What You Need to Know About Distributive and Integrative Bargaining

Negotiation is a form of two-way communication that is supposed to help the involved parties get something they want. It involves two parties seeking to resolve their conflicts and modify their demands in order to reach a mutually acceptable solution. There are two ways this can be achieved: distributive and integrative bargaining. Simply put, distributive bargaining results with one party winning and the other party losing, whereas integrative bargaining can be described as a negotiation in which the two parties work together to find a solution that benefits them both. While both are common forms of negotiation, it is important to note the difference between these approaches so you can decide which strategy works best for you. 

Distributive Bargaining

When both parties seek to maximize their own benefit from a transaction, it is considered distributive bargaining. For example, when you go to buy a car and you try to negotiate the lowest price while the seller tries to get as much as possible, you are both trying to protect your own interest in order to maximize your outcome. Here, what one party loses the other party will gain. Also known as a win-lose negotiation, distributive bargaining is a competitive strategy in which one party comes out ahead and the other one loses.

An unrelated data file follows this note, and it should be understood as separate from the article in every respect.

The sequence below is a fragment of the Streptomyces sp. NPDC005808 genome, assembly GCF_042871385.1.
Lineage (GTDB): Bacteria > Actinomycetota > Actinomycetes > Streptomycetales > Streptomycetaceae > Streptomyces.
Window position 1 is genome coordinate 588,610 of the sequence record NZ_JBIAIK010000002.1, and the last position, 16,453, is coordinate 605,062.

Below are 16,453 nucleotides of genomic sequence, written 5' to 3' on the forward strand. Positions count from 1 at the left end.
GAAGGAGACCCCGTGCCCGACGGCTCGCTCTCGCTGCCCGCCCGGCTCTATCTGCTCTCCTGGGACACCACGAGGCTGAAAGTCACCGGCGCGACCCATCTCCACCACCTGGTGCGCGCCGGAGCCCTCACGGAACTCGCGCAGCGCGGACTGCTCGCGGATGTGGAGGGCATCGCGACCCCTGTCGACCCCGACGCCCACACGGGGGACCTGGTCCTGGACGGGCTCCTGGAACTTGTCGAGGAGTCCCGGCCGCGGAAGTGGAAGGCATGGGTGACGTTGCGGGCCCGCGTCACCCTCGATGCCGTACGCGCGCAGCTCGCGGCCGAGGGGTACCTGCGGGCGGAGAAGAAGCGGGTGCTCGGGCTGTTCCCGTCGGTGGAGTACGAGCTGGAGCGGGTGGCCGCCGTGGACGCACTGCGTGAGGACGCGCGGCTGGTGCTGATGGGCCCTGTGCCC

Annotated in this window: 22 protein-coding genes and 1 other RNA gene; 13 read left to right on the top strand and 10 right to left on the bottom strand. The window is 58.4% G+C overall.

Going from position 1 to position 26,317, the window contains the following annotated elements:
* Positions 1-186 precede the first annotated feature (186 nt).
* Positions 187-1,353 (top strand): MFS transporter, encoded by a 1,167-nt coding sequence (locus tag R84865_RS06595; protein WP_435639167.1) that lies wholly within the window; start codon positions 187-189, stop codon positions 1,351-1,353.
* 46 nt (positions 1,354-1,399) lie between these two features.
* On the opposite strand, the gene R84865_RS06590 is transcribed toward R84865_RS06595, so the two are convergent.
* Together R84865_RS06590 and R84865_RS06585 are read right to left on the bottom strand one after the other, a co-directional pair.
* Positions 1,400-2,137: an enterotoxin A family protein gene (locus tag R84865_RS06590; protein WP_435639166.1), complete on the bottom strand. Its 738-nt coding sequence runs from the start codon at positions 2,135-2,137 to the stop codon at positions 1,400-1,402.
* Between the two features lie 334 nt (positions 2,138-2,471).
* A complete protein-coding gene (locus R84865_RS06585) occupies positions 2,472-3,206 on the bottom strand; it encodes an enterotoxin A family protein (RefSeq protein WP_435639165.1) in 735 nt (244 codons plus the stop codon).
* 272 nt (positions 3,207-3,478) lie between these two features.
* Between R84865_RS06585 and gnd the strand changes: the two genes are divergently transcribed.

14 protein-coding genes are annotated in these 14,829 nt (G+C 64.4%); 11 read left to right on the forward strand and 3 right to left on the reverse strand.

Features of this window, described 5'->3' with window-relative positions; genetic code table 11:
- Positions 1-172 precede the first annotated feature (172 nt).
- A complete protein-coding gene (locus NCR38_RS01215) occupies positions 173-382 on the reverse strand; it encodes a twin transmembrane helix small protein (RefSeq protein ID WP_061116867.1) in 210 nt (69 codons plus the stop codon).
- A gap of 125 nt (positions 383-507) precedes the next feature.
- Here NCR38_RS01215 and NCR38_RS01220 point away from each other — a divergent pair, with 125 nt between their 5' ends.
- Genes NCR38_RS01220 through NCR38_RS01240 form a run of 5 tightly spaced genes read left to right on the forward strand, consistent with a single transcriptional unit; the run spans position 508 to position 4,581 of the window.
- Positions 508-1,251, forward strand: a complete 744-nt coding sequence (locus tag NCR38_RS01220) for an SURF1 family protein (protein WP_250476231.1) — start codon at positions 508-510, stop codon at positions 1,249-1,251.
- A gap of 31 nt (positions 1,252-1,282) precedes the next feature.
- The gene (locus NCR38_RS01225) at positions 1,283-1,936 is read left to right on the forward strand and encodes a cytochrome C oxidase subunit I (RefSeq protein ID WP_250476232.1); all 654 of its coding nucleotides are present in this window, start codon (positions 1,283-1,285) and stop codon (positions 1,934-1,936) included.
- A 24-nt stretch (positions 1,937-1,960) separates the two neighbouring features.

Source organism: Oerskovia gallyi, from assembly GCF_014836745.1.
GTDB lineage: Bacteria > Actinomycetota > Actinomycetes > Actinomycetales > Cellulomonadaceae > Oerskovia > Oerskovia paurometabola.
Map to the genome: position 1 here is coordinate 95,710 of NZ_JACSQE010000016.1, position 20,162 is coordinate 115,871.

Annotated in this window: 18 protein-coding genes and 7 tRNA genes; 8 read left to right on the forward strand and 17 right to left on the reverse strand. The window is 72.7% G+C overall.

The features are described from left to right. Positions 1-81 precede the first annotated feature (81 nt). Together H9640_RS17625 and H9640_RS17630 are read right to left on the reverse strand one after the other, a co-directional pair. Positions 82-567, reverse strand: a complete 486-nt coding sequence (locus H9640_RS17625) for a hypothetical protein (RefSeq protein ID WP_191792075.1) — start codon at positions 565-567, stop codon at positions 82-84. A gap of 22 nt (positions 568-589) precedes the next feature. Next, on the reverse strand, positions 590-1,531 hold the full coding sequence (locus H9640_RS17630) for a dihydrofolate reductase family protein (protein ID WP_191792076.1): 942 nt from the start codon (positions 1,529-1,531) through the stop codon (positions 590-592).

Integrative Bargaining

Integrative bargaining happens when both parties put forth their interests and seek a solution that will be mutually beneficial. Here, both parties gain something. For example, when you go to buy a house the seller might be asking $390K whereas your maximum offer is $360. You both compromise and settle on $375k, creating a mutual gain for both parties. This is a collaborative negotiation strategy in which the involved parties seek a win-win solution. 

Key Differences Between Distributive and Integrative Bargaining

  • Distributive bargaining is a competitive strategy whereas integrative bargaining is collaborative. 
  • Distributive bargaining ends with a winner and a loser while integrative bargaining ends with mutual winners. 
  • Distributive bargaining is motivated by self-interest and personal gain whereas integrative bargaining is motivated by mutual interests and gain. 
  • Distributive bargaining does not put much emphasis on the relationship between the two parties while integrative bargaining makes the relationship a high priority.